# Statistical Sequences and Frequencies

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## Statistical Sequence

In recording data we generate a statistical sequence. The original, unprocessed sequence is called raw data. Given an appropriate scale level (i.e. at least an ordinal scale), we can sort the raw data, thus creating an ordered sequence. Data collected at the same point in time or for the same period of time on different elements are called cross-section data. Data collected at different points in time or for different periods of time on the same element are called time-series data. The sequence of observations is ordered along the time axis.

## Frequency

The number of observations falling into a given class is called the frequency. Classes are constructed to summarize continuous or quasi-continuous data by means of frequencies. In discrete data one regularly encounters so-called ties, i.e. two or more observations taking on the same value. Thus, discrete data may not require grouping in order to calculate frequencies. Absolute frequency Counting the number of observations taking on a specific value yields the absolute frequency: $h\left(X=x_{j}\right)=h\left(x_{j}\right)=h_{j}$ When data are grouped, the absolute frequencies of classes are calculated as follows: $h\left(x_{j}\right)=h\left(x_{j}^{l}\leq X Properties:$0\leq h\left(x_{j}\right)\leq n$ $\sum _{j}h\left(x_{j}\right)=n$ Relative frequency The proportion of observations taking on a specific value or falling into a specific class is called the relative frequency, the absolute frequency standardized by the total number of observations. $f\left(x_{j}\right)={\frac {h\left(x_{j}\right)}{n}}$ Frequency distribution By standardizing class frequencies for grouped data by their respective class widths, frequencies for differently sized classes are made comparable. The resulting frequencies can be compiled to form a frequency distribution. {\begin{aligned}{\widehat {h}}\left(x_{j}\right)&={\frac {h\left(x_{j}\right)}{x_{j}^{u}-x_{j}^{l}}}\\{\widehat {f}}\left(x_{j}\right)&={\frac {f\left(x_{j}\right)}{x_{j}^{u}-x_{j}^{l}}},\end{aligned}} where $x_{j}^{l},x_{j}^{u}$ are the upper and lower class boundaries with $x_{j}^{l} .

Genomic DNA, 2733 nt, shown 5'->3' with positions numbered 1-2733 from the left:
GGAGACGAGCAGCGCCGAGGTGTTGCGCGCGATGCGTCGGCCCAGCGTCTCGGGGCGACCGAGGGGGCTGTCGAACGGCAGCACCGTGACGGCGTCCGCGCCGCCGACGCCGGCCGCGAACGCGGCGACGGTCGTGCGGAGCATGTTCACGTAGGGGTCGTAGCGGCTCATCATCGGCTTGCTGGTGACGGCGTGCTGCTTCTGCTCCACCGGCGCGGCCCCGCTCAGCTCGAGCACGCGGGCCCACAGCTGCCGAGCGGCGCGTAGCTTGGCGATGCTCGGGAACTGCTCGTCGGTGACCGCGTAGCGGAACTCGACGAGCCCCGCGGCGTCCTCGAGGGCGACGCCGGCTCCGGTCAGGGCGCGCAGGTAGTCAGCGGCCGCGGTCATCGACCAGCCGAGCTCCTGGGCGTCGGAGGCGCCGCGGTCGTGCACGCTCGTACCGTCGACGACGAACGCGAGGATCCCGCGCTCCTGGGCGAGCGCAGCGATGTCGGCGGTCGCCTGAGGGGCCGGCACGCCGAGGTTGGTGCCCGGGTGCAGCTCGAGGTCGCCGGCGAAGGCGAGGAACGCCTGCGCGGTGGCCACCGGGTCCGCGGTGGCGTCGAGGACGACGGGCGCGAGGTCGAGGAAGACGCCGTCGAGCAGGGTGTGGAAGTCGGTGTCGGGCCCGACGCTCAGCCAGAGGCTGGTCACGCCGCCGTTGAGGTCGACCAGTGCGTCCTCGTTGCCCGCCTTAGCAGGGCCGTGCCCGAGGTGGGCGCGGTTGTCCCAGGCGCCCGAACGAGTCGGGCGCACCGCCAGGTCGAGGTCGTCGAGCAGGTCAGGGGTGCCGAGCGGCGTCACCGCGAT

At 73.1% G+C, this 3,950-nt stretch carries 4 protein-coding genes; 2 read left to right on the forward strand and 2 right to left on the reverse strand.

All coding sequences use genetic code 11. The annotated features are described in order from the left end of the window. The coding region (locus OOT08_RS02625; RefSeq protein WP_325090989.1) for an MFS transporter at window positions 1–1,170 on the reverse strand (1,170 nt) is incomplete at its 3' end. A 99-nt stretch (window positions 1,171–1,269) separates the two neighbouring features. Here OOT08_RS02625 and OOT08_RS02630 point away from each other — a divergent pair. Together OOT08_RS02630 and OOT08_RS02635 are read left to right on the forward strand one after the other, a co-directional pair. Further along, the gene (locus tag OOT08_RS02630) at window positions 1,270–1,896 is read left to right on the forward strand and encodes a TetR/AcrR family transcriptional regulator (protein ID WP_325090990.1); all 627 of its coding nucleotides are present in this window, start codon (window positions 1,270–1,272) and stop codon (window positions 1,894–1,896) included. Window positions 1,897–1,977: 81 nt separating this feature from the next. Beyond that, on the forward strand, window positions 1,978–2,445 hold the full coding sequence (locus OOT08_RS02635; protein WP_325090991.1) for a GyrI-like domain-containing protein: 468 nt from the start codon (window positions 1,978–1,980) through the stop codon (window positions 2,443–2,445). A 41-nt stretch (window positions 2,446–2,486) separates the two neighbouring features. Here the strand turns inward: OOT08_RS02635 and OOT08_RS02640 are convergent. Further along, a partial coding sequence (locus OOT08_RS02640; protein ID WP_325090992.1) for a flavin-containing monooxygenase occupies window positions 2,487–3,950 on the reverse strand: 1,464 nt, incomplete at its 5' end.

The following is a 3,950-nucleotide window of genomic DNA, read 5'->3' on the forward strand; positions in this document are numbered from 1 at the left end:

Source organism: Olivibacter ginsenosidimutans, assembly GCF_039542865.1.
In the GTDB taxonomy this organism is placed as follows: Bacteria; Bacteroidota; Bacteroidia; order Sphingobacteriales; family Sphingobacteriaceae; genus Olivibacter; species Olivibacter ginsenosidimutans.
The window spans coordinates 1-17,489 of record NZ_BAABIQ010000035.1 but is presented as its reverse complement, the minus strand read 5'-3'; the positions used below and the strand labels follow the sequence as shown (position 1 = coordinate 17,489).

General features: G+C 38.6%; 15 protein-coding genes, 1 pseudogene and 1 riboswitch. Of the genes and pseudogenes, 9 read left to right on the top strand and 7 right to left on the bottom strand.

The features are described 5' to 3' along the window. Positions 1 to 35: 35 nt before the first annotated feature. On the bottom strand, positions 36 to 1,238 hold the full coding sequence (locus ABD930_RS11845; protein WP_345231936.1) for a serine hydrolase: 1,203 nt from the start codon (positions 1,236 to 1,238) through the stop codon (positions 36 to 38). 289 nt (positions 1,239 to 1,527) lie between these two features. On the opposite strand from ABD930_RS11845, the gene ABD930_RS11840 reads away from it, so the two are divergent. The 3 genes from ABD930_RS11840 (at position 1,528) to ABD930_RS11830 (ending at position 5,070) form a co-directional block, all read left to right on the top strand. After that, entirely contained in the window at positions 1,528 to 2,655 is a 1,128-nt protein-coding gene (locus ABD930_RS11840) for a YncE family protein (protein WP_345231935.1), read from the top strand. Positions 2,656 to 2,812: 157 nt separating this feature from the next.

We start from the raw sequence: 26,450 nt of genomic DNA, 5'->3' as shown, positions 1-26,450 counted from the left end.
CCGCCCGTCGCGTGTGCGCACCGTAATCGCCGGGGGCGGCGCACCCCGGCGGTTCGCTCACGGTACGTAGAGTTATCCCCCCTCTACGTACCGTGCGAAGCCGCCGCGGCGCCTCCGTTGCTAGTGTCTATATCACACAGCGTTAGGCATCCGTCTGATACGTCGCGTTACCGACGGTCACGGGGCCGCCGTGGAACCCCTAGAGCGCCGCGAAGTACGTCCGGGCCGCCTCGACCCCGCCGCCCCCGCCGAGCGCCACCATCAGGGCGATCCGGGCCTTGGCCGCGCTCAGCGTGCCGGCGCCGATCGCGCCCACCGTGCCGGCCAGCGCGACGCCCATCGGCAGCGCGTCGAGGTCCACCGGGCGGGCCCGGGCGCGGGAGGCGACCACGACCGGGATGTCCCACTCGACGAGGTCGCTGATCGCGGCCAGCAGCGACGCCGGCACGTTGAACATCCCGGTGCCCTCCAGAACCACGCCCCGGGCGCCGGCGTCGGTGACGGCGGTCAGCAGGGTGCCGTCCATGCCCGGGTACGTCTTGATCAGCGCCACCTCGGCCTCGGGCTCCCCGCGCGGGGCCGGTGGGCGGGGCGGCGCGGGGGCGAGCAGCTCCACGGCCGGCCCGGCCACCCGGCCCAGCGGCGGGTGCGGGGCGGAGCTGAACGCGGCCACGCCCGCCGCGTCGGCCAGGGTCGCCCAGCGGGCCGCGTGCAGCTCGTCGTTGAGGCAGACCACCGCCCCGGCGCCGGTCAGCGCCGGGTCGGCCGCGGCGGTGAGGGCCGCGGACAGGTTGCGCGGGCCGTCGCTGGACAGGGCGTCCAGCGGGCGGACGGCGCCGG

150 persons have been asked for their marital status: 88 of them are married, 41 single and 21 divorced. The four conceivable responses have been assigned categories as follows:

• single: $x_{1}$ • married: $x_{2}$ • divorced: $x_{3}$ • widowed: $x_{4}$ The number of statistical elements is $n=150$ . The absolute frequencies given above are:

• $h\left(x_{1}\right)=41$ • $h\left(x_{2}\right)=88$ • $h\left(x_{3}\right)=21$ • $h\left(x_{4}\right)=0$ Dividing by the sample size $n=150$ yields the relative frequencies:

• $f\left(x_{1}\right)=41/150=0.27$ • $f\left(x_{2}\right)=88/150=0.59$ • $f\left(x_{3}\right)=21/150=0.14$ • $f\left(x_{4}\right)=0/150=0.00$ Thus, 59 per cent of the persons surveyed are married, 27 per cent are single and 15 per cent divorced. No one is widowed.